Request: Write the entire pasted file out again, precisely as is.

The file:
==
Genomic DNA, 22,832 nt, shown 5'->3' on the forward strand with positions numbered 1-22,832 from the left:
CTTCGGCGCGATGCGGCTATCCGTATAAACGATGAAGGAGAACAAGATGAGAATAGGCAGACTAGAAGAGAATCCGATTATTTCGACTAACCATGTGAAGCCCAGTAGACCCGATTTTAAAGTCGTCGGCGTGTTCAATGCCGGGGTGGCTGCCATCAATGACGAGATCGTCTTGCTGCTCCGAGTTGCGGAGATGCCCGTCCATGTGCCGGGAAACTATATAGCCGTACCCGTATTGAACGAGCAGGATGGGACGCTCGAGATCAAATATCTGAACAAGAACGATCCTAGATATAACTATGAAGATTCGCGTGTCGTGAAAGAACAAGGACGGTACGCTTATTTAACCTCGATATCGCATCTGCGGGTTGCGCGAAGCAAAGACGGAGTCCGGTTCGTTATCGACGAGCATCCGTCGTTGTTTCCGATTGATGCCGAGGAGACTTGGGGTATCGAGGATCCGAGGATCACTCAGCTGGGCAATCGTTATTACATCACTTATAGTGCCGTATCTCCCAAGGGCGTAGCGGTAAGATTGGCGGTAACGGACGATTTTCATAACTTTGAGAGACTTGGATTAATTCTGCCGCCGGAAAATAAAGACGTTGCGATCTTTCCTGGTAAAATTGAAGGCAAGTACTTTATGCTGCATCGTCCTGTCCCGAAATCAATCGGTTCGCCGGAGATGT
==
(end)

Genomic DNA, 22,832 nt, shown 5'->3' on the forward strand with positions numbered 1-22,832 from the left:
CTTCGGCGCGATGCGGCTATCCGTATAAACGATGAAGGAGAACAAGATGAGAATAGGCAGACTAGAAGAGAATCCGATTATTTCGACTAACCATGTGAAGCCCAGTAGACCCGATTTTAAAGTCGTCGGCGTGTTCAATGCCGGGGTGGCTGCCATCAATGACGAGATCGTCTTGCTGCTCCGAGTTGCGGAGATGCCCGTCCATGTGCCGGGAAACTATATAGCCGTACCCGTATTGAACGAGCAGGATGGGACGCTCGAGATCAAATATCTGAACAAGAACGATCCTAGATATAACTATGAAGATTCGCGTGTCGTGAAAGAACAAGGACGGTACGCTTATTTAACCTCGATATCGCATCTGCGGGTTGCGCGAAGCAAAGACGGAGTCCGGTTCGTTATCGACGAGCATCCGTCGTTGTTTCCGATTGATGCCGAGGAGACTTGGGGTATCGAGGATCCGAGGATCACTCAGCTGGGCAATCGTTATTACATCACTTATAGTGCCGTATCTCCCAAGGGCGTAGCGGTAAGATTGGCGGTAACGGACGATTTTCATAACTTTGAGAGACTTGGATTAATTCTGCCGCCGGAAAATAAAGACGTTGCGATCTTTCCTGGTAAAATTGAAGGCAAGTACTTTATGCTGCATCGTCCTGTCCCGAAATCAATCGGTTCGCCGGAGATGT